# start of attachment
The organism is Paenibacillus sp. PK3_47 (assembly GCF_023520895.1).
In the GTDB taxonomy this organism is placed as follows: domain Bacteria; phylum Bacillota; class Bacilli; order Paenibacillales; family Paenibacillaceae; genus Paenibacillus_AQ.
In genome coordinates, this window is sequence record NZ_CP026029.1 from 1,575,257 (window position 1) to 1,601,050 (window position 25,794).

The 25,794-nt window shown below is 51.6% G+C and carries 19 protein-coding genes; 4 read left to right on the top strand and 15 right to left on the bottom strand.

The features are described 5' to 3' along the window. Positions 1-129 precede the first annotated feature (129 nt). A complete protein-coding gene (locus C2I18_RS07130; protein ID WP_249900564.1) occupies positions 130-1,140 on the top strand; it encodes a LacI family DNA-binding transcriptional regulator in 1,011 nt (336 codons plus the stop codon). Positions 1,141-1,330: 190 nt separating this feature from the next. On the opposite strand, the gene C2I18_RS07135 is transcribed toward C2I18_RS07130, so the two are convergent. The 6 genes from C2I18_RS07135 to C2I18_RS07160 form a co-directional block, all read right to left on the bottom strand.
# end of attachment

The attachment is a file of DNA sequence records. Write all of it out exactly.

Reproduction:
The organism is Paenibacillus sp. PK3_47 (assembly GCF_023520895.1).
In the GTDB taxonomy this organism is placed as follows: domain Bacteria; phylum Bacillota; class Bacilli; order Paenibacillales; family Paenibacillaceae; genus Paenibacillus_AQ.
In genome coordinates, this window is sequence record NZ_CP026029.1 from 1,575,257 (window position 1) to 1,601,050 (window position 25,794).

The 25,794-nt window shown below is 51.6% G+C and carries 19 protein-coding genes; 4 read left to right on the top strand and 15 right to left on the bottom strand.

The features are described 5' to 3' along the window. Positions 1-129 precede the first annotated feature (129 nt). A complete protein-coding gene (locus C2I18_RS07130; protein ID WP_249900564.1) occupies positions 130-1,140 on the top strand; it encodes a LacI family DNA-binding transcriptional regulator in 1,011 nt (336 codons plus the stop codon). Positions 1,141-1,330: 190 nt separating this feature from the next. On the opposite strand, the gene C2I18_RS07135 is transcribed toward C2I18_RS07130, so the two are convergent. The 6 genes from C2I18_RS07135 to C2I18_RS07160 form a co-directional block, all read right to left on the bottom strand.